Kit Harington Opens Up About ADHD and Rehab Experience



by NOUMAN RASOOL

Kit Harington Opens Up About ADHD and Rehab Experience
© Phillip Faraone/Getty Images

In a recent candid interview on The Hidden 20% podcast, famed actor Kit Harington delved into his personal struggles with attention-deficit/hyperactivity disorder (ADHD) and mental health challenges during the height of his 'Game of Thrones' fame.

Hosted by Ben Branson, founder of non-alcoholic drink company Seedlip, the podcast offered Harington a platform to reveal the intricacies of his journey. "I realized that my life was hinging on this," Harington remarked, reflecting on the pivotal moment that led to a significant change in his life.

He expressed gratitude for finding the right help at the right time, which allowed him to carve a new path for himself.

Game of Thrones' Toll

Harington, who became a household name playing Jon Snow, admitted that the immense pressure and spotlight of 'Game of Thrones' heavily impacted his mental health.

He strived to maintain an image of sophistication and coolness, but internally, he was grappling with immense fear. "That is a dangerous rabbit hole to fall down because you find all of the bad stuff that people are saying as well as the nice stuff," he confessed, acknowledging that he experienced a breakdown following the conclusion of the iconic series.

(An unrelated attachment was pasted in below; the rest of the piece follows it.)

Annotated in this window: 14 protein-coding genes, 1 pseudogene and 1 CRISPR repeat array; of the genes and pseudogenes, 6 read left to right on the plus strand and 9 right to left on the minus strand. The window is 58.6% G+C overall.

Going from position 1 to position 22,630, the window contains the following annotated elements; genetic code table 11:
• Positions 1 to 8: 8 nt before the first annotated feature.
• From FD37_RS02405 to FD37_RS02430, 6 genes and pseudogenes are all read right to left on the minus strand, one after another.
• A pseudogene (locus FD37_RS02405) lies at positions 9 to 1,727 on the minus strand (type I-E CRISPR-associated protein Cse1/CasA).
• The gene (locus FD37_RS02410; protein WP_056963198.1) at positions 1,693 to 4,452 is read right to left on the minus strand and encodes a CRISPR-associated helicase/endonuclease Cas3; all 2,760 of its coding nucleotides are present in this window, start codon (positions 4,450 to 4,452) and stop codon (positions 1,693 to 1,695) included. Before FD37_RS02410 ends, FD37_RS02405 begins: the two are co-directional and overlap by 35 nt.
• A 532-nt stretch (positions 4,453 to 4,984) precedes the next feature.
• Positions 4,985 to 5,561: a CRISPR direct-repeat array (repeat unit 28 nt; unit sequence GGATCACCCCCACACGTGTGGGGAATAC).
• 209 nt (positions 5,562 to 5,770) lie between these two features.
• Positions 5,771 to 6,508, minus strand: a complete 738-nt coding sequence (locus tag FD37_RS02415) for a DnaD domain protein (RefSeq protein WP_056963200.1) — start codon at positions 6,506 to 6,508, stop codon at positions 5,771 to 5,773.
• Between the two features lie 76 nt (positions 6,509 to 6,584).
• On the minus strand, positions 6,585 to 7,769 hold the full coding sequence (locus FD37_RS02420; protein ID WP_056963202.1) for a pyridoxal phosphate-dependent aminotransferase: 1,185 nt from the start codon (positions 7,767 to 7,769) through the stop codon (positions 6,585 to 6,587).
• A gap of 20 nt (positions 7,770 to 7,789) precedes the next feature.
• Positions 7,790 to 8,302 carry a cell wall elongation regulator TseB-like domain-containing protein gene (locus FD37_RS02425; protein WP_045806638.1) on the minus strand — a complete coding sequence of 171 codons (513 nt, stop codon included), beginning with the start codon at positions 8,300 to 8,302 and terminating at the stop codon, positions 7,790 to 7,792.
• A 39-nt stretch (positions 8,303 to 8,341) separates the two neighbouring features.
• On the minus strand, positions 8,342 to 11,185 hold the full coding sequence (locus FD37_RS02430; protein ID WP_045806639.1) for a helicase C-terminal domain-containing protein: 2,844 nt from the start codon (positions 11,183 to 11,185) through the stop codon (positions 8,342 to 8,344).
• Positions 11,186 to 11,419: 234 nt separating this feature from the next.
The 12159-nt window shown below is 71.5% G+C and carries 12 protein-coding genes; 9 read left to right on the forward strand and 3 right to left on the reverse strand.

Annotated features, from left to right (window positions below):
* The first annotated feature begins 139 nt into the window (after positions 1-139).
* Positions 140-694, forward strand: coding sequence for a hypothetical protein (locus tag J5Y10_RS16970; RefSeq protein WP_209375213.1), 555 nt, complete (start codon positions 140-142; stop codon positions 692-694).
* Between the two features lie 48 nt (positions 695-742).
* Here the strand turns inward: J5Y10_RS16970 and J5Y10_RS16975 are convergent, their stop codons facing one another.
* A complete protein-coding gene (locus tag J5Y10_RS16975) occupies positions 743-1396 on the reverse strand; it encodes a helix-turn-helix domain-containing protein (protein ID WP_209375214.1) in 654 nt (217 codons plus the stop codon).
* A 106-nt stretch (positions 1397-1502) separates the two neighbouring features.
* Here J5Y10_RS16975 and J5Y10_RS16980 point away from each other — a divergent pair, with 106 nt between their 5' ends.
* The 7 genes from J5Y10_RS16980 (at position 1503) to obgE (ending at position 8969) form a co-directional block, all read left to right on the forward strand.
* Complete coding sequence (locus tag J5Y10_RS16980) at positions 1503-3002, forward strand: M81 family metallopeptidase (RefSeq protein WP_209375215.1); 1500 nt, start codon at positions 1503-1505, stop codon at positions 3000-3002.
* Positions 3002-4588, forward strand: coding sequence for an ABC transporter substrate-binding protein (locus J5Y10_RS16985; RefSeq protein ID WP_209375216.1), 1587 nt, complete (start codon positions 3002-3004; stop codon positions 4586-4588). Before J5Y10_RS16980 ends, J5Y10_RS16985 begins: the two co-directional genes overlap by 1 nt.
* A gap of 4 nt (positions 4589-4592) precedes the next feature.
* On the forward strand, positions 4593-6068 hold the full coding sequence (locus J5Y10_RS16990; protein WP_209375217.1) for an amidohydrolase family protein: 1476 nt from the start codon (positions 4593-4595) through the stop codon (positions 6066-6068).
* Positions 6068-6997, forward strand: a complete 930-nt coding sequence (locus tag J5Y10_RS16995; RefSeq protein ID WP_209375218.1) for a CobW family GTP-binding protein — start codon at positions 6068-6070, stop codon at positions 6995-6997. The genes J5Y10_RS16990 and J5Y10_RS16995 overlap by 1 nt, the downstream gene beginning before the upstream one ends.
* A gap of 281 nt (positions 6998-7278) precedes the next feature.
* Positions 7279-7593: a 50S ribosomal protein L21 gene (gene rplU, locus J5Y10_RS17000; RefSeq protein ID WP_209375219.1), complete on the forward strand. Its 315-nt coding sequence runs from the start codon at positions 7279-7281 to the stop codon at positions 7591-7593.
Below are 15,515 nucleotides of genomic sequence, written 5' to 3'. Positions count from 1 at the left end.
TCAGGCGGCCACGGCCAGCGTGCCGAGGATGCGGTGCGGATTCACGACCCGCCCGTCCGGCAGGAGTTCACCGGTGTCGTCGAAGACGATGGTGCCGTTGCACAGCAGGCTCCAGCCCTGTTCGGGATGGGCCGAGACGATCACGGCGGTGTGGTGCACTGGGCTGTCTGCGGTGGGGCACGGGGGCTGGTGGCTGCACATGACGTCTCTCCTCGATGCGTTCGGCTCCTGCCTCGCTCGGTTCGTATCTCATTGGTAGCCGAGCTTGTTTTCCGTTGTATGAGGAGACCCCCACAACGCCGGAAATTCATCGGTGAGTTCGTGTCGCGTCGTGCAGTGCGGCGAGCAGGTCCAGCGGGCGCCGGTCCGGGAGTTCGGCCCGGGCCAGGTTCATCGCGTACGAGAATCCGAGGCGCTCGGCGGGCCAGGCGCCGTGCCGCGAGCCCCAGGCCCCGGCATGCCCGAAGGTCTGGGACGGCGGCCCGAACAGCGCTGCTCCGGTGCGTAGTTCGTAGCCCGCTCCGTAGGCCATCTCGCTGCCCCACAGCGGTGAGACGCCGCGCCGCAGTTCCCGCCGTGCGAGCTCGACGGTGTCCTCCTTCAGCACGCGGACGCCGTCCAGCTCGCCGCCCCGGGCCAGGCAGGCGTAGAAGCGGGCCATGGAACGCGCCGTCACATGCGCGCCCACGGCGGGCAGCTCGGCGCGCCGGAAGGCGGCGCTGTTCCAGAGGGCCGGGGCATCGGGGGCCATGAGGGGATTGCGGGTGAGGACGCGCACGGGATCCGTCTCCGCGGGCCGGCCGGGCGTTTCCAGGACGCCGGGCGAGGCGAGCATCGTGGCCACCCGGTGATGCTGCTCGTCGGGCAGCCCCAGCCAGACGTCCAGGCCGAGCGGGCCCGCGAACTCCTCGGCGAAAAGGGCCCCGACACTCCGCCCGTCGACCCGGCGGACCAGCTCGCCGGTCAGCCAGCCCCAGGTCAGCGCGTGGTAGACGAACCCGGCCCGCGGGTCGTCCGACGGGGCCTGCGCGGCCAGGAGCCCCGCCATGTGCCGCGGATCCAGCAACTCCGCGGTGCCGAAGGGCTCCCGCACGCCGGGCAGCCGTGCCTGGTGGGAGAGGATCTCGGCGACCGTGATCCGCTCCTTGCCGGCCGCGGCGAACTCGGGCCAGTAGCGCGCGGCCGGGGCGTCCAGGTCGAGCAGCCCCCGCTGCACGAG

The actor reached a critical point during his performance in 'True West' at London's West End between 2018 and 2019. It was during this time that Harington confronted his struggles and sought the necessary help. "It was during that play that I sort of collapsed and told people around me what was going on and finally took action," he shared.

Fortunately, Harington's mental health has seen improvement since his most recent visit to rehab. He credits his wife and former 'Game of Thrones' co-star, Rose Leslie, for being a steadfast support during his toughest times.

When Harington felt overwhelmed, Leslie would gently suggest simple tasks like taking a shower, which helped him reset and face the day. "And I go, 'OK,' because it's like my brain short-circuits. Then, I am able to start the day again," Harington added, shedding light on the daily coping mechanisms that have aided his ongoing recovery.